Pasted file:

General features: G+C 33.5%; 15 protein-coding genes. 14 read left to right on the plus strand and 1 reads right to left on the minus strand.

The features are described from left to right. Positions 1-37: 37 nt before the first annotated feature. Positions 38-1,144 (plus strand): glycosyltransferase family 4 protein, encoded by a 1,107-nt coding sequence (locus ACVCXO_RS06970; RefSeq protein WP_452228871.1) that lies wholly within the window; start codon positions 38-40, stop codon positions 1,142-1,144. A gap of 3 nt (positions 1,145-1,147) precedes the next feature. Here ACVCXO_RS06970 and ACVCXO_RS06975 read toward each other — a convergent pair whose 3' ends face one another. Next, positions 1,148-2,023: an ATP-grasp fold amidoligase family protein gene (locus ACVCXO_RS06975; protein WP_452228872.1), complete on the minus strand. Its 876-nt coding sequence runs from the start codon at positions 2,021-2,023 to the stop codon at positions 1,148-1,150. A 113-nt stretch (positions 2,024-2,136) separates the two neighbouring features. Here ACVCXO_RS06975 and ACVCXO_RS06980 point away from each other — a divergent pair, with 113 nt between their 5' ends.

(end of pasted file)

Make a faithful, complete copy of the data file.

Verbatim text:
General features: G+C 33.5%; 15 protein-coding genes. 14 read left to right on the plus strand and 1 reads right to left on the minus strand.

The features are described from left to right. Positions 1-37: 37 nt before the first annotated feature. Positions 38-1,144 (plus strand): glycosyltransferase family 4 protein, encoded by a 1,107-nt coding sequence (locus ACVCXO_RS06970; RefSeq protein WP_452228871.1) that lies wholly within the window; start codon positions 38-40, stop codon positions 1,142-1,144. A gap of 3 nt (positions 1,145-1,147) precedes the next feature. Here ACVCXO_RS06970 and ACVCXO_RS06975 read toward each other — a convergent pair whose 3' ends face one another. Next, positions 1,148-2,023: an ATP-grasp fold amidoligase family protein gene (locus ACVCXO_RS06975; protein WP_452228872.1), complete on the minus strand. Its 876-nt coding sequence runs from the start codon at positions 2,021-2,023 to the stop codon at positions 1,148-1,150. A 113-nt stretch (positions 2,024-2,136) separates the two neighbouring features. Here ACVCXO_RS06975 and ACVCXO_RS06980 point away from each other — a divergent pair, with 113 nt between their 5' ends.